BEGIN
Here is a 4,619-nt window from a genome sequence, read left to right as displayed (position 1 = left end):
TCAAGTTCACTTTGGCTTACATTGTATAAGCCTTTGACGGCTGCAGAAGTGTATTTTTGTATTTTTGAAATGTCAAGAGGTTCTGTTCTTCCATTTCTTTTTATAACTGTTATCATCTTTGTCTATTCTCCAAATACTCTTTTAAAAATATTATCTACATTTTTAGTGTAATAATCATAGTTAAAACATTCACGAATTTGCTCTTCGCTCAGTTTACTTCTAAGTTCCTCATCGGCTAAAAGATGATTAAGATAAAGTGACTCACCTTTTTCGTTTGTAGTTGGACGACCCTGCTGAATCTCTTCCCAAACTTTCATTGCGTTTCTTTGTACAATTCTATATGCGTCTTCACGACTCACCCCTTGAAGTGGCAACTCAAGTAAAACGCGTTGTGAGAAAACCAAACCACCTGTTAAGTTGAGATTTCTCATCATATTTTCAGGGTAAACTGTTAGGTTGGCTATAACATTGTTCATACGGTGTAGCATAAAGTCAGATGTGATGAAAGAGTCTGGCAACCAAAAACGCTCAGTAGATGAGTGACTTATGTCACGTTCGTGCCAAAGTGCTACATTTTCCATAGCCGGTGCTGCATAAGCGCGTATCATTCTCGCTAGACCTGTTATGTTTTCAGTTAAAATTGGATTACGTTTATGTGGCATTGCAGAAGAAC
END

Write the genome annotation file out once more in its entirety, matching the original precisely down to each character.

Here is a 4,619-nt window from a genome sequence, read left to right as displayed (position 1 = left end):
TCAAGTTCACTTTGGCTTACATTGTATAAGCCTTTGACGGCTGCAGAAGTGTATTTTTGTATTTTTGAAATGTCAAGAGGTTCTGTTCTTCCATTTCTTTTTATAACTGTTATCATCTTTGTCTATTCTCCAAATACTCTTTTAAAAATATTATCTACATTTTTAGTGTAATAATCATAGTTAAAACATTCACGAATTTGCTCTTCGCTCAGTTTACTTCTAAGTTCCTCATCGGCTAAAAGATGATTAAGATAAAGTGACTCACCTTTTTCGTTTGTAGTTGGACGACCCTGCTGAATCTCTTCCCAAACTTTCATTGCGTTTCTTTGTACAATTCTATATGCGTCTTCACGACTCACCCCTTGAAGTGGCAACTCAAGTAAAACGCGTTGTGAGAAAACCAAACCACCTGTTAAGTTGAGATTTCTCATCATATTTTCAGGGTAAACTGTTAGGTTGGCTATAACATTGTTCATACGGTGTAGCATAAAGTCAGATGTGATGAAAGAGTCTGGCAACCAAAAACGCTCAGTAGATGAGTGACTTATGTCACGTTCGTGCCAAAGTGCTACATTTTCCATAGCCGGTGCTGCATAAGCGCGTATCATTCTCGCTAGACCTGTTATGTTTTCAGTTAAAATTGGATTACGTTTATGTGGCATTGCAGAAGAAC